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Restart Radio: Flatpack electronics plus battery and CPU failures

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In our first radio show of 2018, we cover a range of topics: from learning about modularity through flatpack electronics, to the recent Apple battery scandal, to the even more recent news concerning Spectre and Meltdown: two recently discovered flaws that mean owners of electronic products everywhere are facing major vulnerabilities.

Ugo and Restarter Panda Méry are joined by Janet to discuss the use of kit-style electronics as educational materials, in schools and in the home. Building on the legacy of LEGO and other building games, the idea of teaching electronic repair and design early on is starting to catch on.

As a complement to the surge in programmes that seek to teach kids how to code, products such as Kano and Pi-top also aim to demonstrate the worth of understanding how hardware works. There are differences in the way we engage with items we have built ourselves, which is evident across a wide range of ages.

Products that come as a kit that must be constructed help us to understand the benefits of modularity, as well as encouraging life-cycle thinking that places each product within a broader social and environmental context. And Kano has shown real attention to this, in providing a reuse project for its “obsolete” first generation.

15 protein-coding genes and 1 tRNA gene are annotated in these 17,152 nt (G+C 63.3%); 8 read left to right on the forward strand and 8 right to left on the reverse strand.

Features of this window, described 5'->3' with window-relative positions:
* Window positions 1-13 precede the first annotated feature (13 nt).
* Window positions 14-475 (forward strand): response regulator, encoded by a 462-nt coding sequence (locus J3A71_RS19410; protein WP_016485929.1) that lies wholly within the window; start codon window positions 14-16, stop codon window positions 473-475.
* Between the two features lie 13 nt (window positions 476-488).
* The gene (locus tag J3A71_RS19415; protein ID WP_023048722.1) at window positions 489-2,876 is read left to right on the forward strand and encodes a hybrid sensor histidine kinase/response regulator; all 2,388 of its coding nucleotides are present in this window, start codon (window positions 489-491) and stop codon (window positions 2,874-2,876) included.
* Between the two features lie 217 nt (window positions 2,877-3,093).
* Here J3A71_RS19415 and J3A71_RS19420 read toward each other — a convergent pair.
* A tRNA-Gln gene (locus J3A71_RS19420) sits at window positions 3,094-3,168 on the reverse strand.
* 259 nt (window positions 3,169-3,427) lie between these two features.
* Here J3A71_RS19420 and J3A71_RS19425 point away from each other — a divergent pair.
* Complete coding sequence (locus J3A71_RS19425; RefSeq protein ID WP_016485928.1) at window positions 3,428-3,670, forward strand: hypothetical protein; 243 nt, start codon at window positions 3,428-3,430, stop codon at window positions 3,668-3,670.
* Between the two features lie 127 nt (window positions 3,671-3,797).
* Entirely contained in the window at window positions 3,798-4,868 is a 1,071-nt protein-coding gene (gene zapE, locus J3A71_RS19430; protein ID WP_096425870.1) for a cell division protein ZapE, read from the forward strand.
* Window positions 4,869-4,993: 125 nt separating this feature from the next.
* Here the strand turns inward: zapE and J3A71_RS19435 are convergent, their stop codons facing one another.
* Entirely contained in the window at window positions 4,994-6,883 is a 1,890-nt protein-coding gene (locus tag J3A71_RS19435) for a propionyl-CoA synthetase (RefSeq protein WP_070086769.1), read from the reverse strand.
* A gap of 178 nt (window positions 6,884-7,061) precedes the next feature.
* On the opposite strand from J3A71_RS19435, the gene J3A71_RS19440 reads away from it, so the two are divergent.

Kano computer, exploded photo
Image source: https://kano.me/blog/a-laptop-anyone-can-make/

The sense of ownership and control that we gain from building things ourselves stands in sharp contrast to some of the current models of electronic gadgets, where users feel locked out of the knowledge they need to use their products effectively.

This has been highlighted by the recent scandal concerning Apple’s admission that it has released updates that purposely slow down the iPhone 6 when its battery is wearing down. As Panda explains, the problem is not with the updates themselves, which in fact do extend the usability of phones that might otherwise shut down. Instead, it is a problem of transparency, communication and trust, which points to the need for manufacturers to involve users in the repair and maintenance of their gadgets.

Finally, we touch briefly on Spectre and Meltdown, two major flaws affecting processors (CPUs) that have recently come to light. They affect nearly all computer products and operating systems made in the last 20 years, and as yet, no fully effective fix has been discovered. We suggest that all smartphone and computer users should update their browsers and operating systems as soon as possible to minimise vulnerability.

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